The banking industry is on the brink of a transformation driven by technological advances that have created the potential for new products, services and delivery channels that promise to reshape the very definition of what banking means.
But for established financial institutions, this seismic shake-up is destabilizing long-standing business models and giving rise to competition from a new crop of providers, unencumbered by legacy tech systems, whose offerings are purpose-built for financial services’ digital future.
To continue to compete and maintain relevance in the industry’s new era, banks must adapt, delivering products and service models that meet customers’ changing expectations, while strategically re-evaluating their business strategy to determine what role they’re best suited to play in the financial services ecosystem of tomorrow.
In a recent interview with PYMNTS, Technisys head of digital core Michael Haney highlighted three of the biggest priorities that should be top-of-mind for banks amid the industry’s tech transformation:
1. Adopt an omnichannel and embedded services model
While previous waves of banking innovation saw the rise of customer self-service and the digital channel, the current phase is in many ways a more fundamental re-imagining of what types of services banks can offer and how customers can access them, Haney said. Those services increasingly are operable across multiple channels and being embedded into non-financial platforms, including social media, messaging apps and the internet of things, he noted.
“Now I can bank on my smart watch or I can bank through my smart speaker,” Haney said. “But more importantly, I can bank in channels that [banks] don’t own directly, even in non-financial brands, bringing banking to the point of need and not just limiting it to [a bank’s] own branded channels.”
For banks, building products suited for this omnichannel, embedded paradigm requires a new, modular approach to development–and the flexible core banking tech stack to support that process.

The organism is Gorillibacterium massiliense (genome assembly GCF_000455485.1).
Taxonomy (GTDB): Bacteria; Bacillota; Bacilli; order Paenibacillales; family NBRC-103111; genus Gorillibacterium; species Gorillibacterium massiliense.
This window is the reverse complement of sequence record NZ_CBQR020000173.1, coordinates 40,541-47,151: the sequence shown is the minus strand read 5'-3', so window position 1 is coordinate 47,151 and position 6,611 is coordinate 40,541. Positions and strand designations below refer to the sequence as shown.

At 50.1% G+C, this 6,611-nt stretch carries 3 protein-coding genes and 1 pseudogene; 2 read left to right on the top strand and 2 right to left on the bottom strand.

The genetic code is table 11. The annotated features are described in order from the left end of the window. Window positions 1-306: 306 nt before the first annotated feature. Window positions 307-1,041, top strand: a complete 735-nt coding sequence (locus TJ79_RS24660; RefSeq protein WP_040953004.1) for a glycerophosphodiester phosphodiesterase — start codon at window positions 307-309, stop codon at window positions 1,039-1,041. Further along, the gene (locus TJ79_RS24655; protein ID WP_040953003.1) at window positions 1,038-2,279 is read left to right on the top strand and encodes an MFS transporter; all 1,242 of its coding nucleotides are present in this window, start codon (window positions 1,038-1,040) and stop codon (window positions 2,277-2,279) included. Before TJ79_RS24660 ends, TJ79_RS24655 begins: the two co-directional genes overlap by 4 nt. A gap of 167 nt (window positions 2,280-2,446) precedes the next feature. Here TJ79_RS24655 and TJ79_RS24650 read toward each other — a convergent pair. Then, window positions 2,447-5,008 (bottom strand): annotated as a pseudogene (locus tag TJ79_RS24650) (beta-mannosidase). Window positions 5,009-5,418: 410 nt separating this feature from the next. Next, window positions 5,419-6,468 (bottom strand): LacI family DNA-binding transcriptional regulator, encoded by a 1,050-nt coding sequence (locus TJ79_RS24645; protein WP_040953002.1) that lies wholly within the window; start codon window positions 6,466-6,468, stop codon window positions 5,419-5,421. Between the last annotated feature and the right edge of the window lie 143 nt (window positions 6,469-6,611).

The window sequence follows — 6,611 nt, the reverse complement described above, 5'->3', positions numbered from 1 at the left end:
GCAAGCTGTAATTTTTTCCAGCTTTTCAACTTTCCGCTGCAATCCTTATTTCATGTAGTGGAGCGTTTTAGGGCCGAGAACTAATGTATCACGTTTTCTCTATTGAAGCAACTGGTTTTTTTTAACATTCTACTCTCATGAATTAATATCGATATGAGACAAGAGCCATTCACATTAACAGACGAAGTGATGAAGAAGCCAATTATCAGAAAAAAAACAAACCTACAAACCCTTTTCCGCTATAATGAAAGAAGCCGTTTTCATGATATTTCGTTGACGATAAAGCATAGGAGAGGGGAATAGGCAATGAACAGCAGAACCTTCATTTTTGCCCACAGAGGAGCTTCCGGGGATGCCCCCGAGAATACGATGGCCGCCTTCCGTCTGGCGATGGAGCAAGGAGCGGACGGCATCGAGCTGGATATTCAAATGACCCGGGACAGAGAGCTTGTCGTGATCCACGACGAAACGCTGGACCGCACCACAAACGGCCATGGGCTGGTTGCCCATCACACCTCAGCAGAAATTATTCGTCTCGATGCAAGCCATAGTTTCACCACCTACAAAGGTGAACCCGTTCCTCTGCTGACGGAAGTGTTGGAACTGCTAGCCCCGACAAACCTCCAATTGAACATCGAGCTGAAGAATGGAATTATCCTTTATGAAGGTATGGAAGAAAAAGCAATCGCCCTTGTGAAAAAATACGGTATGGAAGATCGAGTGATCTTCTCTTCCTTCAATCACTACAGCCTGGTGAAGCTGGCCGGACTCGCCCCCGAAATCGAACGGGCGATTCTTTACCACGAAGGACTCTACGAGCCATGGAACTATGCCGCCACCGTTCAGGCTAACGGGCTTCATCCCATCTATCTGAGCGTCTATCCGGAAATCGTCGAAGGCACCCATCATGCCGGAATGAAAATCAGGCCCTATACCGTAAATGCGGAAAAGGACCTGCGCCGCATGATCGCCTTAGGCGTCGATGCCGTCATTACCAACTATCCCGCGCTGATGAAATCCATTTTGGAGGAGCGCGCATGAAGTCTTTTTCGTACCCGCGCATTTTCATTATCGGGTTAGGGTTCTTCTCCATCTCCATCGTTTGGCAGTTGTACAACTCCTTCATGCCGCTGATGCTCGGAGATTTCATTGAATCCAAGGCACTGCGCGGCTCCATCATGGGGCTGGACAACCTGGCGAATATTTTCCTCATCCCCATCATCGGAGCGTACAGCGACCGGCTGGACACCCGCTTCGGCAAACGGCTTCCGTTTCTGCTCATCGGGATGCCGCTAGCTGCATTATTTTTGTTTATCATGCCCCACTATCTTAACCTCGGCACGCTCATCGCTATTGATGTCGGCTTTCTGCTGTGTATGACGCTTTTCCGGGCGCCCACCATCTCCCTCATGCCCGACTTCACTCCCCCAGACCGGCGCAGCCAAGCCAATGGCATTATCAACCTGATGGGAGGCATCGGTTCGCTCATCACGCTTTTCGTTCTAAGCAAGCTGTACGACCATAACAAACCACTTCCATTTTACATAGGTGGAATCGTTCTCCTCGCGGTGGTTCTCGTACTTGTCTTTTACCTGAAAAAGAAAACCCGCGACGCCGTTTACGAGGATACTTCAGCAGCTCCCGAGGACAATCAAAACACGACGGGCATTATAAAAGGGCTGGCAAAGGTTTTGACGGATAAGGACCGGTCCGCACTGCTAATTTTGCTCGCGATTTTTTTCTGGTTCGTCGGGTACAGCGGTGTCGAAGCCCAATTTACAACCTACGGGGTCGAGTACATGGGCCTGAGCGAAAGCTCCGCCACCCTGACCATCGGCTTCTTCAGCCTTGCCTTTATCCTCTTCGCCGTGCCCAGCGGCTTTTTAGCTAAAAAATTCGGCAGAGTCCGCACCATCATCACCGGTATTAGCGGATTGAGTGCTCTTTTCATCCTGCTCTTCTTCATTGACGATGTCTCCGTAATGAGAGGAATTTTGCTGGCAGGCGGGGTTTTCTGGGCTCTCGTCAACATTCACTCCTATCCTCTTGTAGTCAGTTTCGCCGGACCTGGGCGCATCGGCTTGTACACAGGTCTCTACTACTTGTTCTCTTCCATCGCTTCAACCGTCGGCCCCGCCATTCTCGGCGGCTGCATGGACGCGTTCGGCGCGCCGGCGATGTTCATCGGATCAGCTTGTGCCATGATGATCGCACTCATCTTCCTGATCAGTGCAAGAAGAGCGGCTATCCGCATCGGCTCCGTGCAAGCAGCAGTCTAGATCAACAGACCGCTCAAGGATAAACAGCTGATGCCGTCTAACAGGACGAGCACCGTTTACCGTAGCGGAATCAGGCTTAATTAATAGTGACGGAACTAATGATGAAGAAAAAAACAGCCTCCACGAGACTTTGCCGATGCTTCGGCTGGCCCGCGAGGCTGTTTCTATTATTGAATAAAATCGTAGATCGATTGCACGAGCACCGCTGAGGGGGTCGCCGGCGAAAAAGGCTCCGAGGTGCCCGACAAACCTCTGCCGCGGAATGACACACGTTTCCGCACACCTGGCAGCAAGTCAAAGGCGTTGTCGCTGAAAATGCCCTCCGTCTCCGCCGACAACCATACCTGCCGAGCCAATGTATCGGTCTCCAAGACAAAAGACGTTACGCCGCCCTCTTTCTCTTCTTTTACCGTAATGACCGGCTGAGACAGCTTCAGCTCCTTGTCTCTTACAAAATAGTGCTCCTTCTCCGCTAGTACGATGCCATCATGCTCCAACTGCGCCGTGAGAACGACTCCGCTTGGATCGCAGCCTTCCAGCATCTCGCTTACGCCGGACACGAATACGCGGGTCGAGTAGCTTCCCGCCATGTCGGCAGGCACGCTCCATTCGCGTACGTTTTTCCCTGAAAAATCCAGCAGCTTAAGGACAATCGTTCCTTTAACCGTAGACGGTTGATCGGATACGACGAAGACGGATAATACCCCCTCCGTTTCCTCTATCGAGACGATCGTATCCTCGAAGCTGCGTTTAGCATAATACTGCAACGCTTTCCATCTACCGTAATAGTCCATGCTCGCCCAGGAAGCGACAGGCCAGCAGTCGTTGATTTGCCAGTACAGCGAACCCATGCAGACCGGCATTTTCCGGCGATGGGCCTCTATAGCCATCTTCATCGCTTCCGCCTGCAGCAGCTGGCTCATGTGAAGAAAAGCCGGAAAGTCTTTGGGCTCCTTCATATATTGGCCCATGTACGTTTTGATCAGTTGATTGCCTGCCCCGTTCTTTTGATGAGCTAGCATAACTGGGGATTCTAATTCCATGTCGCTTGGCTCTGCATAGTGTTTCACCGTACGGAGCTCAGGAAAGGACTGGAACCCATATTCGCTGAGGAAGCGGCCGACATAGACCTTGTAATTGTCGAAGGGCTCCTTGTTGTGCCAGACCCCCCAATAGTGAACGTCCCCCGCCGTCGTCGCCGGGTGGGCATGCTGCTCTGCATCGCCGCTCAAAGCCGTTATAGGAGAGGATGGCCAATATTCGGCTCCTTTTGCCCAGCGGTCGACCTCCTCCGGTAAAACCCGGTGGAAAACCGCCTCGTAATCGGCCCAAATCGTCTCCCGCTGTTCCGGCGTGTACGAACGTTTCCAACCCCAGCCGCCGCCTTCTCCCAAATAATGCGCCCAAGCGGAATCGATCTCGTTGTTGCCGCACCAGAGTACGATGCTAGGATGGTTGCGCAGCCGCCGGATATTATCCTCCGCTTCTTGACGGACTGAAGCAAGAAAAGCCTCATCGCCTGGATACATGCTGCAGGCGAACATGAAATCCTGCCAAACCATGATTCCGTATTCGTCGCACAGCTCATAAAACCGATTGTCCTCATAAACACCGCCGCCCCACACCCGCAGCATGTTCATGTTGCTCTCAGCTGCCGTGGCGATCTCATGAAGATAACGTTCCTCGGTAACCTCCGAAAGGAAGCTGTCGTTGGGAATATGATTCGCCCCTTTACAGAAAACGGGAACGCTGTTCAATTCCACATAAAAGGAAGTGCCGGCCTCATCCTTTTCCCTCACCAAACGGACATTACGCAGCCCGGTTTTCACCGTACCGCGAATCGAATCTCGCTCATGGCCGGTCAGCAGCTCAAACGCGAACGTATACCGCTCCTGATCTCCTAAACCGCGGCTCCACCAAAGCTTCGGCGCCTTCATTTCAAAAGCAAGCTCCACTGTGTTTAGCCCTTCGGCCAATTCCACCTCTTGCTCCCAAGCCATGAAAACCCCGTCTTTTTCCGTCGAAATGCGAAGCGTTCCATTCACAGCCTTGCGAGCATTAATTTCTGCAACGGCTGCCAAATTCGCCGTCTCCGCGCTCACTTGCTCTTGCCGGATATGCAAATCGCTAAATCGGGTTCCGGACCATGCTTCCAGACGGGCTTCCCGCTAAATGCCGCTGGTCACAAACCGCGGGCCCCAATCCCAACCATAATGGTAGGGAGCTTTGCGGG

“Buy now, pay later, early wage access, roundup savings; all these things require a bank to have building blocks from the payments world, the lending world and the deposits world and reassemble them in completely different ways. You can’t do that with a Common Business Oriented Language (COBOL) and mainframe system,” Haney said.
2. Decide what kind of bank you want to be
The shift toward omnichannel and embedded financial services will force banks to make a key decision, Haney said: whether to continue to “own” their customer relationships across the expanding multitude of channels–and make the necessary investment to do so–or whether to take a more background role by providing the banking services that undergird other brands’ offerings.
“There are going to be a set of banks that are going to want to maintain all of those channels and be front and center and have their brand front and center,” Haney observed. “Other banks are… going to be more interested in the Banking as a Service or embedded finance [model].”
Through the use of application programming interfaces (APIs), the latter group of banks essentially will function as a utility, providing the back-end services and licensing that consumer-facing platforms rely upon to offer financial services functionalities within the context of their platforms and consumer journeys.
“Then of course there’ll be banks that will do both. But you really have to say, ‘What kind of bank do I want to be in the future?’” Haney advised.
3. Embrace change and collaboration
Whatever the role a financial institution decides to play in the emerging banking ecosystem, success will require an openness to new ideas and experimentation. As those are characteristics most banks traditionally aren’t known for embodying, a shift in mindset will be critical to evolution and continued relevance, Haney advised.
“It’s not even about having the perfect model or having things succeed or fail. It’s about that willingness to embrace change and to be willing to experiment just as the parameters around you change,” said Haney.
He cited the tech sector’s prevailing support of experimentation as a good model for banks to follow.
Collaboration also will be key, Haney noted–both with trusted partner providers as well as customers themselves.
“Don’t be afraid to work with consultancies and system integrators and software vendors,” Haney said. “Put the customer at the center. Embrace… co-creating and co-innovating with customers; get them involved in beta testing, pilot testing; all of that.”
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